BLM: The Founders of WCTL Speak About the Rise of Hate Crimes Against Minorities

BLM: The Founders of WCTL Speak About the Rise of Hate Crimes Against Minorities

Hate crimes have been on a skyward trend since 2014, with crimes against different races and ethnicity taking centre stage.

Did you know the US law states that persons spreading hate crimes are liable to a sentence of up to one year and if the crime leads to any injury or death, a maximum of 10 years?

Neama Rahmani and Allen Patatanyan, founders of West Coast Trial Lawyers, speak on the rise of hate crimes against minorities. Both have been practicing law for a long time, which equips them with the necessary skills and know-how to handle various cases.

Hate crimes are not new among people of colour. From being verbally harassed to physically assaulted, there has been an alarming onslaught of crimes against Asians, with new cases each day. Most of these crimes are connected to the Covid-19 pandemic, primarily because it gained notoriety as the ‘Asian flu’ during the beginning of the pandemic. Asian people make up about 15% of the US population, with recent research indicating that in March 2020, there were around 800 hate crimes against the Asian community.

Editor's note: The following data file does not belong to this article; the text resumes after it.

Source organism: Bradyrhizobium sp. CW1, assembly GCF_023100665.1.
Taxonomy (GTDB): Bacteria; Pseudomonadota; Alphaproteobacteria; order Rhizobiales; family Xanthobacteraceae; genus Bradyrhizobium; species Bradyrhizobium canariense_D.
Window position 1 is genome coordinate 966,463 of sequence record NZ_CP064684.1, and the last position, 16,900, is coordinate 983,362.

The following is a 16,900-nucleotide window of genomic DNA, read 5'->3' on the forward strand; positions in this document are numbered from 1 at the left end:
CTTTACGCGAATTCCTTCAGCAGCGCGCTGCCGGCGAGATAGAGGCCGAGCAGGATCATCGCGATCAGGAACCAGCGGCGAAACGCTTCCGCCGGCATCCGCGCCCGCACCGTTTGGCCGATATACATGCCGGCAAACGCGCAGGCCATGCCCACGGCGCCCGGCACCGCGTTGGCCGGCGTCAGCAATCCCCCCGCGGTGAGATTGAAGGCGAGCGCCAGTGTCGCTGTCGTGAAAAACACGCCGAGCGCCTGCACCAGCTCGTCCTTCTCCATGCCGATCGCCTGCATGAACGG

We all remember George Floyd’s case as one that caused a significant uproar. According to WCTL, if these cases are not nipped in the bud, hate crimes will continue to escalate. This, in turn, will see an increase in casualties if not taken seriously. With organisations like the BLM Movement, racism and police brutality might come to an end. WCTL says that most hate crime perpetrators are motivated by either retaliation or defence, but some do it for excitement, among other factors.

However, most hate crimes against LGBTQIA+ people are caused by social environments. In some cultures, they tend to give advantage to specific characteristics within an individual while foregoing others. Some are also a bit reluctant to adapt to change, giving the perpetrators impunity. This, as WCTL puts it, has seen many LGBTQIA+ people face a lot of violent discrimination.

Most of these crimes, according to WCTL, have put the minorities into the mentality or zone where they feel they have to protect themselves because society is not doing its part in protecting them, causing a lot of distrust and fear.

Considering how these crimes have impacted the human way of living, it is up to us to stop these hate crimes and call out the perpetrators who are amongst us. 

Do you like the content of this article?

BoT offers new debt repayment phase

The Bank of Thailand is set to announce phase 3 of its debt restructuring measures for individual borrowers on Friday to help ease hardships stemming from the impact of the third wave of Covid-19.


Experts call for new standards to combat airborne disease

WASHINGTON: Building standards need to undergo a "paradigm shift" to better protect against airborne diseases, a group of experts said Thursday, drawing on hard-won lessons from the Covid pandemic.


Liverpool beat Man Utd to boost chances of Champions League return

MANCHESTER: Liverpool kept their chances of a place in next season's Champions League in their own hands with a thrilling 4-2 victory over Manchester United at Old Trafford on Thursday.